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Traffic: Inlet group gets permits for Marsh Walk crosswalks

By Charles Swenson
Coastal Observer

A Murrells Inlet community group has received state permits to install four crosswalks on Business 17 to connect pedestrians with the Marsh Walk. It hopes to have them installed by Memorial Day.

“We didn’t take no for an answer,” Whitney Hills, who chairs Murrells Inlet 2020, told residents at a Chowder Talk last week. A year earlier, the group was told that crosswalks and improvements to bike lanes along Business 17 would only be possible if Georgetown County agreed to take responsibility of the federal highway from the state Department of Transportation. “I’ve been working with federal and state highway administrators on the county taking over,” Mike Wooten, the 7th District DOT commissioner, said at the time.

Wooten, who now chairs the DOT commission, couldn’t be reached for comment this week. “That’s what DOT’s impression was,” state Rep. Stephen Goldfinch said. He chairs the Grand Strand Area Transportation Study policy committee, which allocates state funds to local projects. “Often when you ask bureaucrats something, the easiest thing is for them to say no,” he added.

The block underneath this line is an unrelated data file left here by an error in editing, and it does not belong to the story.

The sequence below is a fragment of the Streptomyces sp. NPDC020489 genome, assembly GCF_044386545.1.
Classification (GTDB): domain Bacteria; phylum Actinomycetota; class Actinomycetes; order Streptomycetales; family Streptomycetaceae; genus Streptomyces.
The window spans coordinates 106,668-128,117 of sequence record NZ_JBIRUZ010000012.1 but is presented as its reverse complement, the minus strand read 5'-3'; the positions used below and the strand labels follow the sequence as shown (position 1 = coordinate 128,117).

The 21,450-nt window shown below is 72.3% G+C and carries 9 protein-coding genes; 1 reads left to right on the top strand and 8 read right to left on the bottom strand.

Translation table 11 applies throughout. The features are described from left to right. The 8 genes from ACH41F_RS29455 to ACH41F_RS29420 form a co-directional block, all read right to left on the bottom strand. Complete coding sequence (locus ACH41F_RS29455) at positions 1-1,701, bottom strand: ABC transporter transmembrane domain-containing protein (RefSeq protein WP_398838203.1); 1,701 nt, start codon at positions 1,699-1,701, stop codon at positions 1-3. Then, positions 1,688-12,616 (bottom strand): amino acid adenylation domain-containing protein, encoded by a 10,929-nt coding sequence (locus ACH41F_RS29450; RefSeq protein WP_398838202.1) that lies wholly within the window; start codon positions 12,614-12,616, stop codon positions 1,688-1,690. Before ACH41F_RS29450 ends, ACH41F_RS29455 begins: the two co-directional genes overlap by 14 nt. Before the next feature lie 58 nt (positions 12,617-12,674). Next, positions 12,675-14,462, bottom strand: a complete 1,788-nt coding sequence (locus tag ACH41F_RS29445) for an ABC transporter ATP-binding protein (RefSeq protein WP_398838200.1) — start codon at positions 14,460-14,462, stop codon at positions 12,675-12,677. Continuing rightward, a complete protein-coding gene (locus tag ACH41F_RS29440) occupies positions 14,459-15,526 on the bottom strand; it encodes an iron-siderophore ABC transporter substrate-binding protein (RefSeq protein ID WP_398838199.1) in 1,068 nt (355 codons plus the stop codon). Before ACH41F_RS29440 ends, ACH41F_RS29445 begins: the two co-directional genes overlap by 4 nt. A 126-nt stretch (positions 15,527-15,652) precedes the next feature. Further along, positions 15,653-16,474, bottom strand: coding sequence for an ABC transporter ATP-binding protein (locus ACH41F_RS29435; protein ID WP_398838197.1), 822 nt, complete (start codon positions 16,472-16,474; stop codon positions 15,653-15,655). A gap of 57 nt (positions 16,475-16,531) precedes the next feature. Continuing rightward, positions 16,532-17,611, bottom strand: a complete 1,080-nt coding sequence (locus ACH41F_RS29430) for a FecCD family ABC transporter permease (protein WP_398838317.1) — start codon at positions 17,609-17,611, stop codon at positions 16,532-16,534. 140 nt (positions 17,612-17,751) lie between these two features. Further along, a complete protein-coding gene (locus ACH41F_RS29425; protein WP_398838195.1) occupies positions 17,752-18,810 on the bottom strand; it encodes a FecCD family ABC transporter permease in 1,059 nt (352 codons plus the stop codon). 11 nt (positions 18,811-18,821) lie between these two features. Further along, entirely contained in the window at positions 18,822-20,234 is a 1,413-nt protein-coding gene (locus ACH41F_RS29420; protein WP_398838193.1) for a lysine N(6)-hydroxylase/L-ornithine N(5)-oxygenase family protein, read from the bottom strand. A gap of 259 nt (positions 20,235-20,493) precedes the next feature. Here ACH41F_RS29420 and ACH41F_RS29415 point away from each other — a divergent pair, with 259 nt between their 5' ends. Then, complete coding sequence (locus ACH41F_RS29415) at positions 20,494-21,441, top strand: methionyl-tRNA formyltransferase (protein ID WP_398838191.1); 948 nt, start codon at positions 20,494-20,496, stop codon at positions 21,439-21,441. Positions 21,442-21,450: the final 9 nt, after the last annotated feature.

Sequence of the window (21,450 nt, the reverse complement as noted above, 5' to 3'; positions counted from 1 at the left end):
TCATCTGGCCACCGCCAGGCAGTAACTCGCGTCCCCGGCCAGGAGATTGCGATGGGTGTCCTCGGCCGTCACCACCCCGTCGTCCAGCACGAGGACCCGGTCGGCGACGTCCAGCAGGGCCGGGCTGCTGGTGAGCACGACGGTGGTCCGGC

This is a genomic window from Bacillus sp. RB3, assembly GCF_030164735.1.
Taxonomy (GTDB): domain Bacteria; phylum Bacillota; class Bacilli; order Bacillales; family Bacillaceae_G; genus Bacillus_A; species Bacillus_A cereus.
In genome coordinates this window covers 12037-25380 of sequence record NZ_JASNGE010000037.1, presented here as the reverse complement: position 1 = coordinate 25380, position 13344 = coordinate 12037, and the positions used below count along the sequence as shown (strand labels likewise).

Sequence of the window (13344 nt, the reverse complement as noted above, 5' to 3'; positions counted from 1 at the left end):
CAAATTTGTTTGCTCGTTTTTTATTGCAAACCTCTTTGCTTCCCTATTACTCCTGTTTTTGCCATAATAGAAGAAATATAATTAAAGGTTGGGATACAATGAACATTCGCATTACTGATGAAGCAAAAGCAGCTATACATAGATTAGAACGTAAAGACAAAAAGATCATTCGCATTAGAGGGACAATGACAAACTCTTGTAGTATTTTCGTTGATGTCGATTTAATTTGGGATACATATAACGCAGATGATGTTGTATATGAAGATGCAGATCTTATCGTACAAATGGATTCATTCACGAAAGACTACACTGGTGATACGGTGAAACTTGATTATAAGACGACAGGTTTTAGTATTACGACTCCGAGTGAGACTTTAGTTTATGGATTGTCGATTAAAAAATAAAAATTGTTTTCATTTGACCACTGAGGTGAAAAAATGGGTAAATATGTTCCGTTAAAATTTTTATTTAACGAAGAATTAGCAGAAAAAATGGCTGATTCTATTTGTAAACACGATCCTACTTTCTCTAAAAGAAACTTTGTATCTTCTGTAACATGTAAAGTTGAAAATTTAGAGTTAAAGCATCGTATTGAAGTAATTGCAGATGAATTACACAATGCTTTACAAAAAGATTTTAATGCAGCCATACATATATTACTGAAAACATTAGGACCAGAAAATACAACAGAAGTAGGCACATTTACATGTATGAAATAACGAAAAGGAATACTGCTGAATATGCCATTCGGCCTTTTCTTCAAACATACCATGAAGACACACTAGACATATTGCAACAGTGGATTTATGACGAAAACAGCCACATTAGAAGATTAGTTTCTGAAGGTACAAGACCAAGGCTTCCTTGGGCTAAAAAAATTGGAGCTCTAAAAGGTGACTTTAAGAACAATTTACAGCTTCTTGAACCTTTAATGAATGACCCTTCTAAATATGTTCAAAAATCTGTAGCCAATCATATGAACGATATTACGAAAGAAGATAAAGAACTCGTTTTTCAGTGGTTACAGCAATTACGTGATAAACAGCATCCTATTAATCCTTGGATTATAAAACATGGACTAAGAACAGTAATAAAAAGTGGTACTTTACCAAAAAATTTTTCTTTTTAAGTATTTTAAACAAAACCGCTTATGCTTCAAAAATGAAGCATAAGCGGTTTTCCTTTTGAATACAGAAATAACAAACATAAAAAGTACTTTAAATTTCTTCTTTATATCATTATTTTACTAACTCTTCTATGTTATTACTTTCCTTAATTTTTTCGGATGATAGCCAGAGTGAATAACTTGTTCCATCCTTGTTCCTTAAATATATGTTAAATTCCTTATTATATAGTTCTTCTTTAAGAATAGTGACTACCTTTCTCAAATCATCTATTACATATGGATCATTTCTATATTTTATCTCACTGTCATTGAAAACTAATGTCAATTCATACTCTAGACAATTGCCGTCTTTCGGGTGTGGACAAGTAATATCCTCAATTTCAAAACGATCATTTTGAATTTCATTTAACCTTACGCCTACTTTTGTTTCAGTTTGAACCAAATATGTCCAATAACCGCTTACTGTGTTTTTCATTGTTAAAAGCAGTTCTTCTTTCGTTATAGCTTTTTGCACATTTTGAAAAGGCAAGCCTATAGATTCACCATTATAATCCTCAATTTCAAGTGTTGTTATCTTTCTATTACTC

Wooten and U.S. 7th District Rep. Tom Rice helped put the crosswalks on track, Goldfinch said. He has asked the Georgetown County Transportation Committee for $50,000 for the crosswalks. The committee gets funds from the state gas tax for local projects.

“I’m hoping CTC will agree to fund the project,” Goldfinch said. “This is a safety issue on 17.”

Pedestrian and cyclist safety were among the top concerns voiced by inlet residents in a survey Murrells Inlet 2020 used to prepare a long-range plan last year. Gary Weinreich, an inlet resident, contacted Rice and U.S. Sen. Tim Scott after hearing that crosswalks and bike lane improvements weren’t allowed on a federal highway. He got a letter back in January from Scott, whose staff had contacted the Federal Highway Administration. “Georgetown County is not required to take ownership of the highway in order for safety improvements, including crosswalks, to be provided,” Scott wrote.

Weinreich sent the letter to Jeff Ciuba, who is working on the crosswalk project with fellow 2020 board member Linda Lane. Ciuba got federal, state and local officials to a meeting on an evening in June. After agreeing improvements could be made, they looked at pedestrians crossing Business 17 to see the problem first-hand.

“It’s probably the busiest part of all of Georgetown County,” Ciuba said.

He and Lane put together a plan for pavement markings and signs. DOT approved it.

Murrells Inlet 2020 also got permits to paint a 6-inch-wide reflective strip between the bike lanes on Business 17 and vehicle lanes. The group hopes that work can be done along with the crosswalks if funds are available.

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